2.3. Challenge Tests

Challenge tests were performed with healthy E. carinicauda in four groups, including intramuscular injection (IM), per os (PO), control of intramuscular infection (CIM), and control of per os (CPO). Each group had three replicates with 10 individual prawns per replicate. Each prawn in the IM group was injected with 10 µL of viral inoculum (~105 copies). Prawns in the PO group were fed with total 3 g debris of DIV1-infected P. vannamei tissue (with a viral dose of about 1010 copies/g). Prawns in the CIM group and the CPO group were injected with 10 µL sterile PPB-His and commercial formula feed, respectively. After the challenge operation, the rearing conditions were kept as same as those prior to the challenge.
Significance analysis of cumulative mortalities between any two groups was carried out using the t-test for homoscedasticity hypothesis of two group samples with the add-in tool of data analysis in Microsoft® Excel® 2016 MSO 64-bit.
For evaluation of the pathogenic model in the infection groups, mortality data were nonlinearly regressed following the three-parameter sigmoid equation
M ( t ) = a 1 + e k ( t t 0 ) ,
which formulates the change of M(t) (cumulative mortality) at t (time, dpi) determined by parameters of a (the maximum mortality), t0 (the time to half of the maximum mortality), and k (the instant incidence rate). The real pathogenic model shall deduct the average mortality of control groups.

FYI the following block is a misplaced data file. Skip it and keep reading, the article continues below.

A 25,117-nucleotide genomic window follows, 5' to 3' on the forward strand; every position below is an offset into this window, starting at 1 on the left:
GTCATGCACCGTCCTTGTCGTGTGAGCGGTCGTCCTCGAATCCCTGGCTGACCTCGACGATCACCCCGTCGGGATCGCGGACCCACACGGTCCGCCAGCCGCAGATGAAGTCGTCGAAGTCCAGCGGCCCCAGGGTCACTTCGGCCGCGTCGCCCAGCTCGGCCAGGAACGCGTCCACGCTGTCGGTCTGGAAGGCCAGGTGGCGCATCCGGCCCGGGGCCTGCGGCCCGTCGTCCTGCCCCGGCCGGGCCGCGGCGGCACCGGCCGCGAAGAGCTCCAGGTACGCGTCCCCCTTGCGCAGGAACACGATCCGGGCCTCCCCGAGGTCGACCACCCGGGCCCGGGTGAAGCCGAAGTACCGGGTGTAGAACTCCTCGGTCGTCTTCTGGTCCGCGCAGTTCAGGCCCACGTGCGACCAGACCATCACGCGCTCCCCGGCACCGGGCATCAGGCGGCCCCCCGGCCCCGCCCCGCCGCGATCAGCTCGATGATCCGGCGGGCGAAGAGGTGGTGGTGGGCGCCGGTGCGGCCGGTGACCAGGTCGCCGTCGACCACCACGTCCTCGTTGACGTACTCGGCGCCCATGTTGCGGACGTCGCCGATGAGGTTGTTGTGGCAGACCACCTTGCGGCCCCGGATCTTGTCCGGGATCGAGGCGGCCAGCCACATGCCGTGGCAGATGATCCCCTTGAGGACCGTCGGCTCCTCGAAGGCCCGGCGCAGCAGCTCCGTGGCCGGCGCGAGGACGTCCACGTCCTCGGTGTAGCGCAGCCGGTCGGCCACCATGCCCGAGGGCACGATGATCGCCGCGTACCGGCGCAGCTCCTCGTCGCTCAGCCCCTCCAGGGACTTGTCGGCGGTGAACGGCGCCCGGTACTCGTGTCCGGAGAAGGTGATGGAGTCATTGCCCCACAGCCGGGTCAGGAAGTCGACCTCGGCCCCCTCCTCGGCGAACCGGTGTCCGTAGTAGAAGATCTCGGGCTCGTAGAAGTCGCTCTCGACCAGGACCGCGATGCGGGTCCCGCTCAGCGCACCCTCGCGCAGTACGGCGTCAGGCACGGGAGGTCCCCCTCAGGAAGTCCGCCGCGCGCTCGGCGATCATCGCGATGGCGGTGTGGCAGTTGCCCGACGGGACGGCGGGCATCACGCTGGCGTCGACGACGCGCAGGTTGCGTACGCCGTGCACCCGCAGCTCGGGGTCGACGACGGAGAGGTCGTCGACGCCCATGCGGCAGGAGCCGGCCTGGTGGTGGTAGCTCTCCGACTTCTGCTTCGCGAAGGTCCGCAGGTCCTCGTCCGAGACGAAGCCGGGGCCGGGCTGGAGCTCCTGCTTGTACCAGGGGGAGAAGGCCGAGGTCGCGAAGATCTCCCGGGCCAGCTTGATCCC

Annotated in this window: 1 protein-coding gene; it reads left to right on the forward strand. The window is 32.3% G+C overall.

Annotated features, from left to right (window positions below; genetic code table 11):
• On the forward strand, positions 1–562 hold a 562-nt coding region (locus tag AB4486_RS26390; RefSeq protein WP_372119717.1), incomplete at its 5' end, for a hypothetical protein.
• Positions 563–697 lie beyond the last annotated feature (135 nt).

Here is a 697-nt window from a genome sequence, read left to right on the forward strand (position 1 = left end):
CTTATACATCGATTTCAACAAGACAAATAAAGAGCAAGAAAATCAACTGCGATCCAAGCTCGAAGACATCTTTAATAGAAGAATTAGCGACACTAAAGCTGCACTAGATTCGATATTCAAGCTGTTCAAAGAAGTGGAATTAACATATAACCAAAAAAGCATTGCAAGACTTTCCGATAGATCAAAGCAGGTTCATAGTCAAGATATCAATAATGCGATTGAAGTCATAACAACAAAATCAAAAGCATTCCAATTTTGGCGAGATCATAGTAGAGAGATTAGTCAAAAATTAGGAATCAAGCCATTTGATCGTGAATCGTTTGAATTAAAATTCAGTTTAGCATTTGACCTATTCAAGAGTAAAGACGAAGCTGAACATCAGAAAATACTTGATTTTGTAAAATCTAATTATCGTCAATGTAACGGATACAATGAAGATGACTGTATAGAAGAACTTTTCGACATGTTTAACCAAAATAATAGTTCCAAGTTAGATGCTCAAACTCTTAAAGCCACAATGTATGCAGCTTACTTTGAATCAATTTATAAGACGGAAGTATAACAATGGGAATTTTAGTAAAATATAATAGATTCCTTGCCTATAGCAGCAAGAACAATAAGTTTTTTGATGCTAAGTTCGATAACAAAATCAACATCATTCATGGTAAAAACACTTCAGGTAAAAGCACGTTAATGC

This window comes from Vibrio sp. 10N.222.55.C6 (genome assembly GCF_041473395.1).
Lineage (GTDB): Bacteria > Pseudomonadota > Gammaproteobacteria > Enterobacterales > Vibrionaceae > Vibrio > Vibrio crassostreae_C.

2.4. Detection of DIV1 Using TaqMan-Probe-Based Real-Time Quantitative PCR (TaqMan qPCR)

Total DNA were extracted from the hepatopancreas of samples stored at −20 °C using a TIANamp Marine Animals DNA Kit (Tiangen, Beijing, China). TaqMan qPCR, using the total DNA as template, was conducted as described previously [16] to detect and quantify DIV1. The forward and reverse primers were SHIV-F 5’-AGG AGA GGG AAA TAA CGG GAA AAC-3’, and SHIV-R 5’-CGT CAG CAT TTGGTT CAT CCA TG-3’, respectively. The TaqMan probe (5’-CTG CCC ATC TAA CAC CAT CTC CCG CCC-3’) was labeled with 5’-6-carboxyfluorescein (FAM) and 3’-carboxytetramethylrhodamine (TAMRA). Each PCR mixture in 20 µL contained 10 µL 2× FastStart Essential DNA Probes Master (Roche, Indianapolis, IN, USA), 500 nM primer each, 200 nM probe and 100 ng total DNA template. The program started by an initial denaturation at 95 °C for 10 min, followed by 40 cycles at 95 °C for 10 s and 60 °C for 30 s. The amplification and date analysis were carried out in a CFX-96 Quantitative Fluorescence Instrument (BioRad, Hercules, California, USA).

2.5. Histopathological Examination

The cephalothoraxes of E. carinicauda, sampled during the challenge tests, were fixed with Davison’s AFA fixative (DAFA) for 24 h and processed for sectioning and hematoxylin and eosin (H&E) staining as described by Bell & Lightner [18]. The histological sections were analyzed and photographed under a light microscopy system (Eclipse 80i, Nikon, Tokyo, Japan).

2.6. Loop-Mediated Isothermal Amplification (LAMP)